Daily Encouragement - September 2

Matthew 18:21-35 (CEB)

21 Then Peter said to Jesus, “Lord, how many times should I forgive my brother or sister who sins against me? Should I forgive as many as seven times?”

22 Jesus said, “Not just seven times, but rather as many as seventy-seven times.[a] 23 Therefore, the kingdom of heaven is like a king who wanted to settle accounts with his servants. 24 When he began to settle accounts, they brought to him a servant who owed him ten thousand bags of gold.[b] 25 Because the servant didn’t have enough to pay it back, the master ordered that he should be sold, along with his wife and children and everything he had, and that the proceeds should be used as payment. 26 But the servant fell down, kneeled before him, and said, ‘Please, be patient with me, and I’ll pay you back.’ 27 The master had compassion on that servant, released him, and forgave the loan.

28 “When that servant went out, he found one of his fellow servants who owed him one hundred coins.[c] He grabbed him around the throat and said, ‘Pay me back what you owe me.’

29 “Then his fellow servant fell down and begged him, ‘Be patient with me, and I’ll pay you back.’ 30 But he refused. Instead, he threw him into prison until he paid back his debt.

31 “When his fellow servants saw what happened, they were deeply offended. They came and told their master all that happened. 32 His master called the first servant and said, ‘You wicked servant! I forgave you all that debt because you appealed to me. 33 Shouldn’t you also have mercy on your fellow servant, just as I had mercy on you?’34 His master was furious and handed him over to the guard responsible for punishing prisoners, until he had paid the whole debt.

35 “My heavenly Father will also do the same to you if you don’t forgive your brother or sister from your heart.”

When Chris Carrier was 10 years old, he was abducted near his Florida home, taken into the swamps, stabbed repeatedly in the chest and abdomen with an ice pick, and then shot through the temple with a handgun. Remarkably, hours after being shot, he awoke with a headache, unable to see out of one eye. He stumbled to the highway and stopped a car, which took him to the hospital.


Years later, a police officer told Chris that the man suspected of his abduction lay close to death. "Confront him," suggested the officer. Chris did more than that. He comforted his attacker during the man's final weeks of life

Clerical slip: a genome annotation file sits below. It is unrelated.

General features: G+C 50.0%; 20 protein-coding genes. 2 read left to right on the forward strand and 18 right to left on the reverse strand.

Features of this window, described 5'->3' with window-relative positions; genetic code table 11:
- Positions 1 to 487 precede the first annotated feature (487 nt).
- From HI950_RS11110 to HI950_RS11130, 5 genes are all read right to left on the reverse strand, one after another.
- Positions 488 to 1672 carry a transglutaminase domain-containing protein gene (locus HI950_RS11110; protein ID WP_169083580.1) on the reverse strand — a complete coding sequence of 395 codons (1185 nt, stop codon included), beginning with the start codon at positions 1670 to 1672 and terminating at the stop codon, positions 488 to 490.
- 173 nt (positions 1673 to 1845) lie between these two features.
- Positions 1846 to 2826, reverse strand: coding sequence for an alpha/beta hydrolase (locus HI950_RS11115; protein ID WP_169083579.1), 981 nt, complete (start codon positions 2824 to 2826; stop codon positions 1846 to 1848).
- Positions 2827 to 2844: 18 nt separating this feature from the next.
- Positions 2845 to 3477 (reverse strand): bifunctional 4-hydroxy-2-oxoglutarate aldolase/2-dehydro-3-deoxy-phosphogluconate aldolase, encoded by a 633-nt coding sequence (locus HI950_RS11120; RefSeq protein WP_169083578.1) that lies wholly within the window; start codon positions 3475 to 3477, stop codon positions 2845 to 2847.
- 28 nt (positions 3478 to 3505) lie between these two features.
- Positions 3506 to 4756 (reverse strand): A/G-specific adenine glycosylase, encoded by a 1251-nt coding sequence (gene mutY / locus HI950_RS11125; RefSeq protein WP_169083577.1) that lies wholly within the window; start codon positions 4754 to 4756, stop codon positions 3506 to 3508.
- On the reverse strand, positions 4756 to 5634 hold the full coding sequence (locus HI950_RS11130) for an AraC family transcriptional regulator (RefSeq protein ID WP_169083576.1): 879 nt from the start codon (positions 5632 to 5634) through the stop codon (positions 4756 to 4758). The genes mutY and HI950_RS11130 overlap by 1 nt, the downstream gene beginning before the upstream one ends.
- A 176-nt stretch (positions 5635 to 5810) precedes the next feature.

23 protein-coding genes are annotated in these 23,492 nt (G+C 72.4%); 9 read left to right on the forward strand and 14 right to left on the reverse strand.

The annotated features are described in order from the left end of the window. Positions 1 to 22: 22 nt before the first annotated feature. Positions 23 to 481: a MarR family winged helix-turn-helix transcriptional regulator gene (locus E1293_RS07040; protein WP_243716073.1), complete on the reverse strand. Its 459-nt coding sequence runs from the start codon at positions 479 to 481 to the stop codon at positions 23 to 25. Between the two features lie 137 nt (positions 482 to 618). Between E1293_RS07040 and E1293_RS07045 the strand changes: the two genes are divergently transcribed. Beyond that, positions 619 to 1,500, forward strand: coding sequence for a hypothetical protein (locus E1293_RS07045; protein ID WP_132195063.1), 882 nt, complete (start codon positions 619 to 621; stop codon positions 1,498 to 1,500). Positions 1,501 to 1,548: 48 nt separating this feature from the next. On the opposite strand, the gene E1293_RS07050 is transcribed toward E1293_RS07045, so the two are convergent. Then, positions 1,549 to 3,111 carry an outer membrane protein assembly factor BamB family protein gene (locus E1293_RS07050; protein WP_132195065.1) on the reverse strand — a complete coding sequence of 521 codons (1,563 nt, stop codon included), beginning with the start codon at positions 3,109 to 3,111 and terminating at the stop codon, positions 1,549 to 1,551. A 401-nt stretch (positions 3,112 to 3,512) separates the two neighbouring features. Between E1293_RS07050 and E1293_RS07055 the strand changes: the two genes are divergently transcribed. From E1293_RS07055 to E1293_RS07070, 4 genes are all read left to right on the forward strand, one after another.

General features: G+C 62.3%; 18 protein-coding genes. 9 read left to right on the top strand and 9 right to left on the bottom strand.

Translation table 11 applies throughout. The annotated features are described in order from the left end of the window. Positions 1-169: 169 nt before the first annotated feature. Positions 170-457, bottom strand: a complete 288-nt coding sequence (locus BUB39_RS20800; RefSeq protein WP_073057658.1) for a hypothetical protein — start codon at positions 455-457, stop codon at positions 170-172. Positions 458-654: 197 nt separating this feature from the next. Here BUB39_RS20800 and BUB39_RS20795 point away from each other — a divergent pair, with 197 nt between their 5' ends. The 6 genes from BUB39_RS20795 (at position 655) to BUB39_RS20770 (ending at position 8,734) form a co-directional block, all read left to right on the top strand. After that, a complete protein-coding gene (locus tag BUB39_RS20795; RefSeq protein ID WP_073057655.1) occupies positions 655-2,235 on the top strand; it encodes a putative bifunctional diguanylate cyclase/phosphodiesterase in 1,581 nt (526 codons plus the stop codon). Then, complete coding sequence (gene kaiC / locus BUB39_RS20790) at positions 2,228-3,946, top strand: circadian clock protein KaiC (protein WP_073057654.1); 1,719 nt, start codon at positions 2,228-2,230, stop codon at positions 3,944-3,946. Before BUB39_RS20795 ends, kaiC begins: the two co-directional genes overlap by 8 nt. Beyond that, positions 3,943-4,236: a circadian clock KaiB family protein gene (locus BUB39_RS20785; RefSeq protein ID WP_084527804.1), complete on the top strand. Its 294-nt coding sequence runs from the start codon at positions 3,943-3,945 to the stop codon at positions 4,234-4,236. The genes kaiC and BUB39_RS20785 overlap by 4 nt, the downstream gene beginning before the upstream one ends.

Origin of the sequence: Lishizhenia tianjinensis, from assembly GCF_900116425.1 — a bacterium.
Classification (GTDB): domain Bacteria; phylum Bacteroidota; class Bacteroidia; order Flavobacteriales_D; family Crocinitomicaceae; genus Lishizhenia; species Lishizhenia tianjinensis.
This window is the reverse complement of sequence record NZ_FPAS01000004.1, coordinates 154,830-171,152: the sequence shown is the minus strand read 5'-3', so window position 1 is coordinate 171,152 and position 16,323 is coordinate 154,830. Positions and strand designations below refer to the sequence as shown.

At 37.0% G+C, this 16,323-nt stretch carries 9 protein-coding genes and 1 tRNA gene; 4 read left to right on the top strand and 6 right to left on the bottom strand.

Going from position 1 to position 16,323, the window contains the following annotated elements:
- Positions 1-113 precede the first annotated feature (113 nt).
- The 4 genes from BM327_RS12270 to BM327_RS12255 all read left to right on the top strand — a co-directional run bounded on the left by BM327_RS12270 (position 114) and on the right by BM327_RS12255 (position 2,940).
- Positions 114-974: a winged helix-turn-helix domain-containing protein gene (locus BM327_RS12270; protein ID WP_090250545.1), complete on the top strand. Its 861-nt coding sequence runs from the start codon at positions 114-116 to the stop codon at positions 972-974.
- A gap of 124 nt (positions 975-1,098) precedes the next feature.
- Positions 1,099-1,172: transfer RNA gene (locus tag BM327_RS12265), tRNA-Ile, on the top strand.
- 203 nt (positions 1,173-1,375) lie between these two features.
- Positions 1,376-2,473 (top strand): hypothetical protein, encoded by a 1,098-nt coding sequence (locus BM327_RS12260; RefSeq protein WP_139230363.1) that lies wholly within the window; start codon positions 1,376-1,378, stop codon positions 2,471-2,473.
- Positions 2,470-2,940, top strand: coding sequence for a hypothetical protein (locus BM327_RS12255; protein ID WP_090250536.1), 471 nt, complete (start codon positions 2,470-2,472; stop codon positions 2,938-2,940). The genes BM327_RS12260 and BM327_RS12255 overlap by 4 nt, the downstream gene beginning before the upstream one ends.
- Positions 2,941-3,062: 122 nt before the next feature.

Chris’ recollection of that encounter should challenge all of us:

When I first spoke to David, he was rather callous. I suppose he thought I was another police officer. A friend who had accompanied me wisely asked him a few simple questions that led to him admitting that he had abducted me. He then asked, “Did you ever wish you could tell that young boy that you were sorry for what you did?”


David answered empathetically, “I wish I could.”


That was when I introduced myself to him. Unable to see, he clasped my hand and told me he was sorry for what he had done to me. In return, I offered him my forgiveness and friendship.”


Chris meant what he said. He visited McAllister in the nursing home many more times, talking about both of their lives. Finally, one day, Chris got a chance to tell McAllister about the life-saving forgiveness that only Jesus Christ can offer. McAllister – in the presence of the one he’d tried to kill – bowed his heart to Christ.


Three weeks later, the elderly kidnapper and attempted murderer died. Forgiven.

Chris was doing something akin to what Christ did 2,000 years ago. Jesus willingly forgave and befriended those who had scorned Him the most and hurt Him the deepest. He has called every one of His disciples to do the same: 

Chris Carrier's story isn't an anomaly. Forgiveness isn't just practiced by saints or martyrs, nor does it benefit only its recipients. Instead, studies are finding connections between forgiveness and physical, mental and spiritual health and evidence that it plays a key role in the health of families, communities and nations. 


Prayer of Peace

Lord, make me an instrument of your peace.

Where there is hatred, let me bring love.

Where there is offense, let me bring pardon.

Where there is discord, let me bring union.

Where there is error, let me bring truth.

Where there is doubt, let me bring faith.

Where there is despair, let me bring hope.

Where there is darkness, let me bring your light.

Where there is sadness, let me bring joy.

O Master, let me not seek as much

to be consoled as to console,

to be understood as to understand,

to be loved as to love,

for it is in giving that one receives,

it is in self-forgetting that one finds,

it is in pardoning that one is pardoned,

it is in dying that one is raised to eternal life.


Pastor Michael Williams

Centenary United Methodist Church

309 New Street, New Bern, NC, 28560 

P.O. Box 1388, New Bern, NC 28563

Phone: 252.637.4181

Fax: 252.637.5602

Email: centenaryumc@centenarychurch.com

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